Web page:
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UW picks book for all new students to read

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The University of Washington will ask each incoming student to read the same work of non-fiction -- what it's calling the "Common Book" -- before they come to campus next fall.

A committee last month chose Pulitzer Prize winner Tracy Kidder's "Mountains Beyond Mountains," which tells the story of Dr. Paul Farmer and his work in global health.

Following the lead of other universities, the UW is looking to give new students a common experience and engage them intellectually, said Christine Ingebritsen, acting dean of undergraduate education. The committee that selected the book is now brainstorming how to bring it to life on campus.

"It's a little bit revolutionary for the University of Washington," Ingebritsen said. "We have been a campus that has been a large urban research university and now we're saying we want to have more community on this campus, and we want to do things more in a like-minded way."

The introduction of the Common Book comes as the university is looking at ways to improve the undergraduate experience.

Ingebritsen got the idea from a colleague at Butler University, which had done something similar.

Starting last summer, a UW committee met regularly to review books and discuss what students should get out of the experience. Last month, they selected Kidder's 2003 book, which runs 300-plus pages.

It's a story about a person who makes a difference in the world, Ingebritsen noted. The issues raised in the book are ones that can be tied into the university, which is looking at creating a global health program.

The book is also a good writing sample and one that most students probably did not read in high school, she said.

Other finalists considered by the Common Book committee:

"Bold Spirit: Helga Estby's Forgotten Walk Across Victorian America" by Linda Lawrence Hunt, a true story of two women from Spokane who walked across the country in 1896.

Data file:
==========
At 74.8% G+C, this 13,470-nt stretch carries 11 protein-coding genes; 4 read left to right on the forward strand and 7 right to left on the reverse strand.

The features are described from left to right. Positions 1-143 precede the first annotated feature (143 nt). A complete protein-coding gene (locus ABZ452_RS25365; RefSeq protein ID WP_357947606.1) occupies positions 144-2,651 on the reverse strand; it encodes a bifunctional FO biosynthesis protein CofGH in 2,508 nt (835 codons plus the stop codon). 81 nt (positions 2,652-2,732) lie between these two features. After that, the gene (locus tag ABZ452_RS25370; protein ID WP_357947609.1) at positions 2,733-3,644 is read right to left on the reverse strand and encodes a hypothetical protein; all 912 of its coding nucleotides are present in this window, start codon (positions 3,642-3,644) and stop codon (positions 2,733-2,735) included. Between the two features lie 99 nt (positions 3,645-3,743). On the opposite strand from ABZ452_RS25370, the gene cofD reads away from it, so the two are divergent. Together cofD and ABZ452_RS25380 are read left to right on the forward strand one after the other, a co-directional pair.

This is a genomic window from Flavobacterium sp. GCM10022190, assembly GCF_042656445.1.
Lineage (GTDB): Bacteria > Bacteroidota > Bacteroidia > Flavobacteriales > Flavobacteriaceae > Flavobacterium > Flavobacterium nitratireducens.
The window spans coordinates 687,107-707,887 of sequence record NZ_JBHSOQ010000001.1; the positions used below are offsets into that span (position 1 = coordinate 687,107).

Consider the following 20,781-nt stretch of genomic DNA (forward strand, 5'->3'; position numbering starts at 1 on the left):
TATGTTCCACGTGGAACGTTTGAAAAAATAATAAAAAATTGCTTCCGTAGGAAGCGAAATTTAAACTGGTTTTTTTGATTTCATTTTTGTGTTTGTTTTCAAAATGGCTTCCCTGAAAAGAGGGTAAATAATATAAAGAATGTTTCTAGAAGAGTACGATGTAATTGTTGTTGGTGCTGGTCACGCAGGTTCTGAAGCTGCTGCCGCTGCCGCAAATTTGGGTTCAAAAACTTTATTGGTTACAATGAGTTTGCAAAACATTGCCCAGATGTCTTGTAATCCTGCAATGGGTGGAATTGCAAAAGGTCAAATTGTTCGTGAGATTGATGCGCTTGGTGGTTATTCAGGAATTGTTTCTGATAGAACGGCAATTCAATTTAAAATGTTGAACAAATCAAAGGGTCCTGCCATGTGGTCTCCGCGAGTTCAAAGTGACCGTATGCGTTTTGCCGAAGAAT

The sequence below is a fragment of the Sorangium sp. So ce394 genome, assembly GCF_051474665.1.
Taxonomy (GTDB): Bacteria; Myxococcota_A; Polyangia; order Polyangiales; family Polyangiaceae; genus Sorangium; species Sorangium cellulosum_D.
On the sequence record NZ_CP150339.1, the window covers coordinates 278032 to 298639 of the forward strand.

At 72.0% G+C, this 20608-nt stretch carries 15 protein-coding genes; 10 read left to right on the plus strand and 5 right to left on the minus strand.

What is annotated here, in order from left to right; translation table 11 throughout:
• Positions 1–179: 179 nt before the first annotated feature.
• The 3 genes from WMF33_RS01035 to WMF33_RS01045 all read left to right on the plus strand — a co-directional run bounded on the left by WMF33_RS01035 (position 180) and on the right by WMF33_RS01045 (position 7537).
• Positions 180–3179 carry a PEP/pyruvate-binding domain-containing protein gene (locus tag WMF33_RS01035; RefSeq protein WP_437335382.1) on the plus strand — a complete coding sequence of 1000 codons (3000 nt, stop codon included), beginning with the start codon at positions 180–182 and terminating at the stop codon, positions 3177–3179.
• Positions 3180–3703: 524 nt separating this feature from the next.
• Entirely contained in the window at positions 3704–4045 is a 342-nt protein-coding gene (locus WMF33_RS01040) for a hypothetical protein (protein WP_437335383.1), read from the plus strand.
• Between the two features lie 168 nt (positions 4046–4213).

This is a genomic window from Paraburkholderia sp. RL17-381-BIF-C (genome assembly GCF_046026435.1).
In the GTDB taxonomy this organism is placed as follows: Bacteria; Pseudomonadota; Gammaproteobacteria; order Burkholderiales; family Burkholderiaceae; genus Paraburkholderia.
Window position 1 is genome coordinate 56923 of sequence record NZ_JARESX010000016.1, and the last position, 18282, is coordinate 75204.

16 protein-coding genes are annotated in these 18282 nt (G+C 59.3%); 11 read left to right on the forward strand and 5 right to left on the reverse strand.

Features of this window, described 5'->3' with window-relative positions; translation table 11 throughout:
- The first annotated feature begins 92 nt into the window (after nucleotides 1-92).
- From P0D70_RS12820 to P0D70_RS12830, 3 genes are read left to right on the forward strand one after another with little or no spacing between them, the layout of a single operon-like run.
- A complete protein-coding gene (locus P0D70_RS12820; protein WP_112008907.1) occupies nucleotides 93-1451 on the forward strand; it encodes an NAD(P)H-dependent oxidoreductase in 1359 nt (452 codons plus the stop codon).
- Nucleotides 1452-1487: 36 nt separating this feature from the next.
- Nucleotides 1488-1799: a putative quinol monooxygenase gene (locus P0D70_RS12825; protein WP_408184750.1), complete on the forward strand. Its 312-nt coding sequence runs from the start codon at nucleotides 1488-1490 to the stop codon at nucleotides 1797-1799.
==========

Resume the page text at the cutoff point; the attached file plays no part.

"The Kite Runner" by Khaled Hosseini, a novel of an Afghan immigrant's troubled path to a new life in the United States and his journey back to his war-torn homeland.

"America Is in the Heart" by Carols Bulosan, the autobiography of a Filipino poet.

The university is hoping to create a buzz around the book so students will be compelled to read it during their summer break. Some of the committee's ideas include a film series, community dinners and campus appearances by Kidder and Farmer, Ingebritsen said.

"It's going to have to be implemented in a way that students see that it's legitimate to what they're doing at the UW," student body president Lee Dunbar said. "And that it's worth their time."

"If done in a way that reaches out to students, it's a good way to build community," said UW junior Hala Dillsi, who is on the Common Book committee.

The university, which will provide the book to incoming freshmen and transfer students at orientation, expects to spend between $30,000 and $50,000 on them, Ingebritsen said.

She expects the university to pick a new Common Book every year.

Other universities have been doing this for years.

The University of North Carolina began asking its incoming students to read the same book in 1999. The school generated controversy in 2002 when it selected "Approaching the Qur'an: The Early Revelations" as its freshman pick a year after 9/11.

UNC's current freshman class read "Blood Done Sign My Name: A True Story" by Timothy Tyson.

The university asks new students to attend a two-hour discussion of the book the day before classes begin, said Judy Deshotels, who oversees the reading program. About half of incoming students typically participate.

"This is a big trend now," said Wendy Katkin, director of The Reinvention Center at Stony Brook University in New York.

"The idea is to give students a common experience."

"Mountains Beyond Mountains" has already been taught at the UW. Professor Jonathan Mayer uses it in his class for public health majors.

"It's not so much the book itself that is the significant issue, but what the book can start that is important," Mayer wrote in an e-mail.

"The book is a steppingstone to a broad-ranging appreciation of hugely challenging global issues that demand the most creative solutions and the most creative and committed people. ...

"I have seen this book, and Paul Farmer's writings, change careers and change lives."

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